BOSTON — Health insurers would be required to cover same-day psychiatric services under a proposal pending action by Gov. Charlie Baker that aims to ease barriers to care and improve behavioral health services.
The bill, sent to Baker’s desk by the state Legislature on Monday, would require insurers to cover annual mental health screenings, similar to wellness exams, and require them to cover one-day psychiatric and emergency stabilization care.
The move is the latest aimed at tackling a mental health “crisis” which experts say has been exacerbated by the disruption and isolation of the pandemic.
The House and Senate passed separate measures targeting mental health issues, and a six-member conference committee worked out differences between the bills with a compromise plan approved early Monday, the final day of formal sessions.
Overhauling mental health laws was a key item on the agenda of Democratic legislative leaders, including Senate Speaker Karen Spilka, who during a debate on the proposal shared the story of her own family’s struggle with mental illness.
“We all deserve to have access to the mental health care we need, when we need it, and today we are on the verge of seeing comprehensive mental and behavioral health reform signed into law,” the Ashland Democrat said after the final approval of the bill.
Senate Minority Leader Bruce Tarr said the legislation would make mental health assessments and treatment “stronger, better and more effective so that people in need of care have better access to essential resources in the right place and provided by the right people”.
The Gloucester Republican said the changes take “necessary steps to advance and strengthen the delivery of mental health care by ensuring parity with physical health care, moving pediatric mental health patients quickly from emergency rooms to more appropriate facilities.” .
The measure’s approval follows state commitments to spend significant amounts of money to improve mental health coverage and care.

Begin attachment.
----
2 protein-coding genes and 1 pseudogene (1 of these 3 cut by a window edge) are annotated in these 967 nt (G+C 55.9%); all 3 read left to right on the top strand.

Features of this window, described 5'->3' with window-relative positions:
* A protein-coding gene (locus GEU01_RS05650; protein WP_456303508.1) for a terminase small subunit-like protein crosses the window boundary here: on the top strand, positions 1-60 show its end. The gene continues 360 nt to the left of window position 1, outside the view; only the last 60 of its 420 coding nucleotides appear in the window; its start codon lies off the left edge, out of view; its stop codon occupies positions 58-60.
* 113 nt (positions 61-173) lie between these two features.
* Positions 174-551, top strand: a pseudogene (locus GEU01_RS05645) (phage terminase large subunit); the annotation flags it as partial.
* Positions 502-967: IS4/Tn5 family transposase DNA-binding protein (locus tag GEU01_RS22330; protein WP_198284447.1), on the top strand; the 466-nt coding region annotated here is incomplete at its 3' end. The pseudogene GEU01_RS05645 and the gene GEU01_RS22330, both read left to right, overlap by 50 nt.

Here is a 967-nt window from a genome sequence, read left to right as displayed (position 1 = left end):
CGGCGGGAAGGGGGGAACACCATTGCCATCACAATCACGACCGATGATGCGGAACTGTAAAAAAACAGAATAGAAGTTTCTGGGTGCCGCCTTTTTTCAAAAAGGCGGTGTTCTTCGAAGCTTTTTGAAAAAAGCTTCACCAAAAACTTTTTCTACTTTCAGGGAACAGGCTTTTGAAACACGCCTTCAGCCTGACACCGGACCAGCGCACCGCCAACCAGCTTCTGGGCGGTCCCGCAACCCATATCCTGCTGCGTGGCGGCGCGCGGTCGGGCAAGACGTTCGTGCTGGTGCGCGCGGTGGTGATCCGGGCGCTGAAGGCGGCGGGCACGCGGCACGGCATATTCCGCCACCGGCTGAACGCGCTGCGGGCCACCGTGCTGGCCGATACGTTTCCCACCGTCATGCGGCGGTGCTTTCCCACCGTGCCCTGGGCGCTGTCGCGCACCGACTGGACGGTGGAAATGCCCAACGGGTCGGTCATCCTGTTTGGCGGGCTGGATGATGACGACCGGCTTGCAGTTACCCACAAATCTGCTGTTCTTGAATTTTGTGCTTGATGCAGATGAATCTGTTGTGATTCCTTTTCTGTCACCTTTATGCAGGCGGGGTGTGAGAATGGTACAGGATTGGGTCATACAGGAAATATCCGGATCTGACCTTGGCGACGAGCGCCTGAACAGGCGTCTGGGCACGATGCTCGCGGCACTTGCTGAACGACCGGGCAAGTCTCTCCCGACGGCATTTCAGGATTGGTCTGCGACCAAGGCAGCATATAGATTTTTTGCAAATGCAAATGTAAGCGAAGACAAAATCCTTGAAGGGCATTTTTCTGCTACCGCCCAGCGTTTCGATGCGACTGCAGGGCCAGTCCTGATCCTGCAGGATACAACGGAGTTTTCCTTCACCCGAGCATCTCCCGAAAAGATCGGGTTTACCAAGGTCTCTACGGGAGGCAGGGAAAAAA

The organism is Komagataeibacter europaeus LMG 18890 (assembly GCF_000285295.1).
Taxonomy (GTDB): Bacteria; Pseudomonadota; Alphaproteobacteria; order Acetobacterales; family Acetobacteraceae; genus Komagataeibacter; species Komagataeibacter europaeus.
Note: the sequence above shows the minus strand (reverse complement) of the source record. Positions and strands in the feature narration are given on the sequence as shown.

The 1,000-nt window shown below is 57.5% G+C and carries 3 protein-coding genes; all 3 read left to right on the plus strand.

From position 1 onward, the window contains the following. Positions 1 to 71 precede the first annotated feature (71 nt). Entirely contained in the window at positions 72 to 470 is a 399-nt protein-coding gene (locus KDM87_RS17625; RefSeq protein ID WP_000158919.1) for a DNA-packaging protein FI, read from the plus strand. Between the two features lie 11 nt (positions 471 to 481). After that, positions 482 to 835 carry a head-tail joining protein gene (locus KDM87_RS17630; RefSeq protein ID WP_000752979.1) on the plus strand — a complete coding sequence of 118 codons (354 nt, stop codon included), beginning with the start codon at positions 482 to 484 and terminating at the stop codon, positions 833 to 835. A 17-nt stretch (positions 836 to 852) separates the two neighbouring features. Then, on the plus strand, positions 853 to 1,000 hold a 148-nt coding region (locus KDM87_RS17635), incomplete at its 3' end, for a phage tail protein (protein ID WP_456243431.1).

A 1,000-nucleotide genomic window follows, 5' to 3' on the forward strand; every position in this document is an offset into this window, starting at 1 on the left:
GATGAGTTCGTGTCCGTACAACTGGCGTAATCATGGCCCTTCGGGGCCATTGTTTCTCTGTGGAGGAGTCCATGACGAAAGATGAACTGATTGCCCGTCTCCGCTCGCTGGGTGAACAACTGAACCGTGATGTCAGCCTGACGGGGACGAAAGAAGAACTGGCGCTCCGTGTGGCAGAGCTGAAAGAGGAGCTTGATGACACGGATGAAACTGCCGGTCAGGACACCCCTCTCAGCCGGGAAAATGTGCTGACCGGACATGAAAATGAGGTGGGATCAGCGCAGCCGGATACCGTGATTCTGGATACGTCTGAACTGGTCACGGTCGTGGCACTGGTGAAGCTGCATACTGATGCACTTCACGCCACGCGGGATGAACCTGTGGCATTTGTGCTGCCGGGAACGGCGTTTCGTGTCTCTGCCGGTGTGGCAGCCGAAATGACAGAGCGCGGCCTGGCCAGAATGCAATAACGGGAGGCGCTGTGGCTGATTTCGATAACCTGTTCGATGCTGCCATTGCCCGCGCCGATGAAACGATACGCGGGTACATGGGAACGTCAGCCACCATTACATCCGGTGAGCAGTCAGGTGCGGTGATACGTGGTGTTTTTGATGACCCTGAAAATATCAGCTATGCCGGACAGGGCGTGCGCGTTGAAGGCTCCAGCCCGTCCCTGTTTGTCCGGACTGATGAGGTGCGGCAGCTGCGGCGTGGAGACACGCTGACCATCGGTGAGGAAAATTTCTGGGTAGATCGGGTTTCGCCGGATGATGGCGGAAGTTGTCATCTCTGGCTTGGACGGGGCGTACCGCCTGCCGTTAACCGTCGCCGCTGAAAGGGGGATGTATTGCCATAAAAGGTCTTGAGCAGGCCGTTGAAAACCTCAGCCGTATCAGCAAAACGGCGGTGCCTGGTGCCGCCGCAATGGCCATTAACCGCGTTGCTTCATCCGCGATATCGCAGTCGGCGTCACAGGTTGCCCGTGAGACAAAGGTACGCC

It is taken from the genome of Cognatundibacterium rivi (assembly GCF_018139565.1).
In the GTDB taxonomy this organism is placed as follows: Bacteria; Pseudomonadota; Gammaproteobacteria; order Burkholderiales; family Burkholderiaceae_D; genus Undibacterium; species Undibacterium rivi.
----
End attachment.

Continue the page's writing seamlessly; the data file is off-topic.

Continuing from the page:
In December, Baker signed a $4 billion COVID-19 relief bill that diverts $400 million to expand behavioral health services and limit the “housing” of psychiatric patients.
The measure also includes provisions aimed at reducing the number of adults and children forced to “house” in emergency rooms while waiting for beds in psychiatric facilities.
As of last week, at least 478 people were housed in 46 hospitals across the state while waiting for mental and behavioral health services, according to the Massachusetts Health and Hospital Association, which keeps weekly reports.
The bill would also increase penalties for insurers who treat mental and physical health differently. While state and federal laws require that behavioral health services be treated by insurers the same as physical health care, lawmakers and health care advocates say it doesn’t always work that way.
The plan would also require the state to do more to promote the “red flag” law, which allows police, friends or relatives of a legal gun owner to seek an “extreme protection” order if they believe the person poses a risk to themselves yourself or for others. The order gives police the power to temporarily confiscate firearms and ammunition.
But gun control advocates are concerned that the number of petitions under the law lags behind other states that have similar protections on the books. They say many people don’t know about the new law, which is probably a major factor.
Baker has until next Thursday to sign, veto or send the legislation back to lawmakers with recommended changes.
Christian M. Wade covers the Massachusetts Statehouse newspapers and websites for the North of Boston Media Group. Email him at [email protected]